The Drive on Munda Point was an offensive by mainly United States Army forces against Imperial Japanese forces on New Georgia in the Solomon Islands from 2–17 July 1943. The Japanese forces, mainly from the Imperial Japanese Army, were guarding an airfield at Munda Point on the western coast of the island that the U.S. wished to capture as one of the key objectives of the New Georgia campaign. After landing around Zanana on 2 July from Rendova, U.S. troops began a westward advance towards the airfield at Munda. Held up by difficult terrain and stubborn Japanese defense, elements of three U.S. regiments advanced slowly along the Munda trail over the course of two weeks. The slow progress resulted in a reorganization of the U.S. forces assigned to the drive, and preparations were made for a corps-level offensive, but before this could be launched, the Japanese launched a counterattack on 17 July.
The New Georgia counterattack was a counterattack on 17–18 July 1943 by mainly Imperial Japanese Army troops against United States Army forces during the New Georgia campaign in the Solomon Islands. The U.S. and its allies were attempting to capture an airfield constructed by the Japanese at Munda Point on New Georgia with which to support further advances towards the main Japanese base around Rabaul as part of Operation Cartwheel.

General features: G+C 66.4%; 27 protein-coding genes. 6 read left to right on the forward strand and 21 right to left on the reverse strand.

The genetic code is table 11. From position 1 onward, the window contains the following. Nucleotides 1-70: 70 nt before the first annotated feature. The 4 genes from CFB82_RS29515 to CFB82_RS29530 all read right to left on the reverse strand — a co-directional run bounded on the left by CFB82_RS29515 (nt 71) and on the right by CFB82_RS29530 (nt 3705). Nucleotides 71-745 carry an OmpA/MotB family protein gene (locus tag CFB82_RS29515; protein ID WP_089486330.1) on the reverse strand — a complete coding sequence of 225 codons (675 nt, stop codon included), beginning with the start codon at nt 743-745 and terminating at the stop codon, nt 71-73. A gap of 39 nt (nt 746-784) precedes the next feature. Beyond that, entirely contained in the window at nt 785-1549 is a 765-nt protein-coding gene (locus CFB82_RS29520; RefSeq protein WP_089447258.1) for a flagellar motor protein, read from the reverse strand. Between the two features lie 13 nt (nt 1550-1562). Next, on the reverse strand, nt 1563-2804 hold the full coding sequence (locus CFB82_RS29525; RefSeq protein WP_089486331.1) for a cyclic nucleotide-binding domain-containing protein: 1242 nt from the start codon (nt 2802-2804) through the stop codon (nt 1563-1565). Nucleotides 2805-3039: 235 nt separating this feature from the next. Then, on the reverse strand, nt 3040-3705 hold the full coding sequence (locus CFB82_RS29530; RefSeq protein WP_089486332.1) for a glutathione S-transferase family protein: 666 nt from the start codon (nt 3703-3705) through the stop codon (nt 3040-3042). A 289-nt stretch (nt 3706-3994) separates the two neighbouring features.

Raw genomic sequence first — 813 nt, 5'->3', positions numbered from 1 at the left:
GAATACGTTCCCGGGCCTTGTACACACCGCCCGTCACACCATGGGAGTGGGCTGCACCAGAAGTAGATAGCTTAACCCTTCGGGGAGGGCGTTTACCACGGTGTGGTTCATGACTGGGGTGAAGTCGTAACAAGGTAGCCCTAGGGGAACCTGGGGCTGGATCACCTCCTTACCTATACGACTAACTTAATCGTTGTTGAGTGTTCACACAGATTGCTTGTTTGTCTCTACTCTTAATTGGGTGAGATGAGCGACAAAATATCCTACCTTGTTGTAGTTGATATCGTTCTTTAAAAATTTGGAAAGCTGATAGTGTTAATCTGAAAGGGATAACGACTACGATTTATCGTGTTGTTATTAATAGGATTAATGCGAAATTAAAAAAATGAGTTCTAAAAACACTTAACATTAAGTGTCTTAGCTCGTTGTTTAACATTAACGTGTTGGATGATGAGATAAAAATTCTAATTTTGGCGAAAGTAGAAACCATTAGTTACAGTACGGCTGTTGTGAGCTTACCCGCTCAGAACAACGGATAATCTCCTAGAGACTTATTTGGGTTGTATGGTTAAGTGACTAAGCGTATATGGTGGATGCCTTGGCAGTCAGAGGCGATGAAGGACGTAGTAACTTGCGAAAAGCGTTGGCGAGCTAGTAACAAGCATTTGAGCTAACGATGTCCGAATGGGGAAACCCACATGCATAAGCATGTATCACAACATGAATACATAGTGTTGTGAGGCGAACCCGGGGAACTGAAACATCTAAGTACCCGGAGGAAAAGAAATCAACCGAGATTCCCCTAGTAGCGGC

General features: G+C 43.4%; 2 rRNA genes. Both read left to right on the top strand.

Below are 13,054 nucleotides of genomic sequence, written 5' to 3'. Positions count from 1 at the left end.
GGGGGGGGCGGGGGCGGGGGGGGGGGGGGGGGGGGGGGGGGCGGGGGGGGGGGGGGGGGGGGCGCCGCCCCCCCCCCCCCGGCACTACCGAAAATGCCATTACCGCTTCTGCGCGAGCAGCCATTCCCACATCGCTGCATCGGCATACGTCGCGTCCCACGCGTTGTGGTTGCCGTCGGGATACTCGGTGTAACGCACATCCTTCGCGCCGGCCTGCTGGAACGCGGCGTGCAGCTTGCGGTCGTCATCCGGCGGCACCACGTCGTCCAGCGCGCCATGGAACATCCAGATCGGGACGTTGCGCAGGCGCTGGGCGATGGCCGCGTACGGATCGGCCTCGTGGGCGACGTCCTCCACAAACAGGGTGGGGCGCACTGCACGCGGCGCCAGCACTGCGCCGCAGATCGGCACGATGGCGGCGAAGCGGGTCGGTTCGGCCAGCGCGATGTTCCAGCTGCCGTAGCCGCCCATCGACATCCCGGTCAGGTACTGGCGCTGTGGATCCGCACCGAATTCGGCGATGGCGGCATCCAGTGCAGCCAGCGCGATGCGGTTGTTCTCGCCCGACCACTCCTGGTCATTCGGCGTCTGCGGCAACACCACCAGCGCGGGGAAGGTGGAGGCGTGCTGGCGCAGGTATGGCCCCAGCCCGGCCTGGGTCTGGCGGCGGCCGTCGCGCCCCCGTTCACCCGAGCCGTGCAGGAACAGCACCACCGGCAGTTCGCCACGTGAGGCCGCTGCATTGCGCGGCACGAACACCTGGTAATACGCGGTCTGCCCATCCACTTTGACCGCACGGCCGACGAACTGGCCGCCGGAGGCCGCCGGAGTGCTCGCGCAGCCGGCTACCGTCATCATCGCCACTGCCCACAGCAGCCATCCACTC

The Battle of Munda Point was a battle, from 22 July – 5 August 1943, between primarily United States Army and Imperial Japanese Army forces during the New Georgia Campaign in the Solomon Islands in the Pacific War. The battle took place following a landing by U.S. troops on the western coast of New Georgia from Rendova, as part of an effort to capture the Japanese airfield that had been constructed at Munda Point. This advance had become bogged down and while the Allies brought forward reinforcements and supplies, the Japanese had launched a counterattack on 17–18 July. This effort was ultimately unsuccessful and afterwards U.S. forces launched a corps-level assault to reinvigorate their effort to capture the airfield. Against this drive, Japanese defenders from three infantry regiments offered stubborn resistance, but were ultimately forced to withdraw, allowing U.S. forces to capture the airfield on 5 August. The airfield later played an important role in supporting the Allied campaign on Bougainville in late 1943.